Royal Commission on Labour in India: Report(1929)||
The supervision of women presents special difficulties. When undertaken, as is generally the case, by male jobbers, it leads to serious abuses and has resulted in representations to the Commission. Where women workers are numerous, they are often under the charge of other women, known commonly as naikins or mukaddamin. This system reduces, but does not always eliminate, the greater evils arising from male supervision.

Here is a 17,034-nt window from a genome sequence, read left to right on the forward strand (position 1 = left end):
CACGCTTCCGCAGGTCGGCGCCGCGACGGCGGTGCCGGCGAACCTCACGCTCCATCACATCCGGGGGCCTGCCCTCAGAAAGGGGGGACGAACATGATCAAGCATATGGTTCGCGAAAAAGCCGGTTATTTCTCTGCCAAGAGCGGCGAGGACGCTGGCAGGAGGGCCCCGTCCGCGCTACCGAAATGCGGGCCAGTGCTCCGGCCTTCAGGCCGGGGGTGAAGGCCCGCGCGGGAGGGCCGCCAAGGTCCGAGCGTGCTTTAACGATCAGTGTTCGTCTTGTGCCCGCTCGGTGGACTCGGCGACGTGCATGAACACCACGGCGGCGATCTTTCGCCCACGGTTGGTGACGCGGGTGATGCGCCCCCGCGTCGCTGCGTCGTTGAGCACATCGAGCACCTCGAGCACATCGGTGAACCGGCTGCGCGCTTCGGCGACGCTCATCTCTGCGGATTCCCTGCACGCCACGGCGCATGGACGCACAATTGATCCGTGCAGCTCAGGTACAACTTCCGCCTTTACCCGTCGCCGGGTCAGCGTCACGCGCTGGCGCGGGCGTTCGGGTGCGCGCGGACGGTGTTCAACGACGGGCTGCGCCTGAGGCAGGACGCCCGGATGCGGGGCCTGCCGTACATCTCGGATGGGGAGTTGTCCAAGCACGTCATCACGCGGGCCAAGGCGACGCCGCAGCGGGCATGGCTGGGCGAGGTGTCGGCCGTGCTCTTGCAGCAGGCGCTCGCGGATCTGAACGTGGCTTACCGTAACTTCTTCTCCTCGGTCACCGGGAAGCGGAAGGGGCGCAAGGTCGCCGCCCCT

Too often, however, the naikin has the rapacity of the jobber with even more submissive material on which to exercise it. We recommend that, where women are engaged in substantial numbers, there should invariably be employed at least one educated woman in charge of their welfare and supervision throughout the factory She should be responsible to the labour officer, where there is one, and to the manager where there is not, for the engagement and dismissal of all the female staff, whether permanent or temporary. If naikins are employed they should be under her immediate control. It is important that she should be remunerated on a salary and not on a commission basis, and on a scale likely to attract the right type of woman for work of such responsibility. We found this system in force in one or two large Indian factories with excellent results.